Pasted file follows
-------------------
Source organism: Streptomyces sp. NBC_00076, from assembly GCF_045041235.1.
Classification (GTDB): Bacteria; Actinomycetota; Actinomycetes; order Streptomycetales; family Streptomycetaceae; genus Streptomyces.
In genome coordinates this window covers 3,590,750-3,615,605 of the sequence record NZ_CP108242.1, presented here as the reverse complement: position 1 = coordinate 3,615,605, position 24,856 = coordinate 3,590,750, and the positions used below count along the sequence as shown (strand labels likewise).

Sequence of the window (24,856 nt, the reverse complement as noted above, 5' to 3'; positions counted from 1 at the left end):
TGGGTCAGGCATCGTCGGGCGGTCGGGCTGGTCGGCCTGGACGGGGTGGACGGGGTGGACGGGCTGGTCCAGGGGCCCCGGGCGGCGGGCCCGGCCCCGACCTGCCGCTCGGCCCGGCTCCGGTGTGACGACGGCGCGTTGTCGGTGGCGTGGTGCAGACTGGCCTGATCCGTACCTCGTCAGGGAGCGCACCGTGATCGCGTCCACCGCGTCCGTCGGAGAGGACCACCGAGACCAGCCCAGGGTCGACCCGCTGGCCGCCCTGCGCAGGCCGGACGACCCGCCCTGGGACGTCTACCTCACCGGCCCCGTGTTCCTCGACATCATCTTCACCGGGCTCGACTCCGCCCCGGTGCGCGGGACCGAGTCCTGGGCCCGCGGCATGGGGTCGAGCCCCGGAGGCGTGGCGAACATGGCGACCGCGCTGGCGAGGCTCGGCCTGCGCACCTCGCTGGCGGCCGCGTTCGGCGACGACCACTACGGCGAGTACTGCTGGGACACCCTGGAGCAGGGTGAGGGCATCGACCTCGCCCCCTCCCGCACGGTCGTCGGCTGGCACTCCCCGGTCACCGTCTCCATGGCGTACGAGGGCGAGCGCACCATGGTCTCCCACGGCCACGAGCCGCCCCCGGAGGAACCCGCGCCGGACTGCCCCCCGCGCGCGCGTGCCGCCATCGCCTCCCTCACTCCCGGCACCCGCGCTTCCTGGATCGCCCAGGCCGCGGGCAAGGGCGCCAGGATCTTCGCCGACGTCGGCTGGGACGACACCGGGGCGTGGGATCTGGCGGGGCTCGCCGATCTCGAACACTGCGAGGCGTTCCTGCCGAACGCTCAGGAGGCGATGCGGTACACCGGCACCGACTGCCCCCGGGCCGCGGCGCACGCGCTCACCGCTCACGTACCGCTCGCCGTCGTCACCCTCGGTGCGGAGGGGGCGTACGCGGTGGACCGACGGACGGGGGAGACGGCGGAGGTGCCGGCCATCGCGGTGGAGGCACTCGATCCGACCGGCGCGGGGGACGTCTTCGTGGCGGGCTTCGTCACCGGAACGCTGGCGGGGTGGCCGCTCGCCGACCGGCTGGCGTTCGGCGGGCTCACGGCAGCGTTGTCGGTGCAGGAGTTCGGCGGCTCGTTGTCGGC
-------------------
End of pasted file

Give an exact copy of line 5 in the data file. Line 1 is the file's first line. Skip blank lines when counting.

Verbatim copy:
TGGGTCAGGCATCGTCGGGCGGTCGGGCTGGTCGGCCTGGACGGGGTGGACGGGGTGGACGGGCTGGTCCAGGGGCCCCGGGCGGCGGGCCCGGCCCCGACCTGCCGCTCGGCCCGGCTCCGGTGTGACGACGGCGCGTTGTCGGTGGCGTGGTGCAGACTGGCCTGATCCGTACCTCGTCAGGGAGCGCACCGTGATCGCGTCCACCGCGTCCGTCGGAGAGGACCACCGAGACCAGCCCAGGGTCGACCCGCTGGCCGCCCTGCGCAGGCCGGACGACCCGCCCTGGGACGTCTACCTCACCGGCCCCGTGTTCCTCGACATCATCTTCACCGGGCTCGACTCCGCCCCGGTGCGCGGGACCGAGTCCTGGGCCCGCGGCATGGGGTCGAGCCCCGGAGGCGTGGCGAACATGGCGACCGCGCTGGCGAGGCTCGGCCTGCGCACCTCGCTGGCGGCCGCGTTCGGCGACGACCACTACGGCGAGTACTGCTGGGACACCCTGGAGCAGGGTGAGGGCATCGACCTCGCCCCCTCCCGCACGGTCGTCGGCTGGCACTCCCCGGTCACCGTCTCCATGGCGTACGAGGGCGAGCGCACCATGGTCTCCCACGGCCACGAGCCGCCCCCGGAGGAACCCGCGCCGGACTGCCCCCCGCGCGCGCGTGCCGCCATCGCCTCCCTCACTCCCGGCACCCGCGCTTCCTGGATCGCCCAGGCCGCGGGCAAGGGCGCCAGGATCTTCGCCGACGTCGGCTGGGACGACACCGGGGCGTGGGATCTGGCGGGGCTCGCCGATCTCGAACACTGCGAGGCGTTCCTGCCGAACGCTCAGGAGGCGATGCGGTACACCGGCACCGACTGCCCCCGGGCCGCGGCGCACGCGCTCACCGCTCACGTACCGCTCGCCGTCGTCACCCTCGGTGCGGAGGGGGCGTACGCGGTGGACCGACGGACGGGGGAGACGGCGGAGGTGCCGGCCATCGCGGTGGAGGCACTCGATCCGACCGGCGCGGGGGACGTCTTCGTGGCGGGCTTCGTCACCGGAACGCTGGCGGGGTGGCCGCTCGCCGACCGGCTGGCGTTCGGCGGGCTCACGGCAGCGTTGTCGGTGCAGGAGTTCGGCGGCTCGTTGTCGGC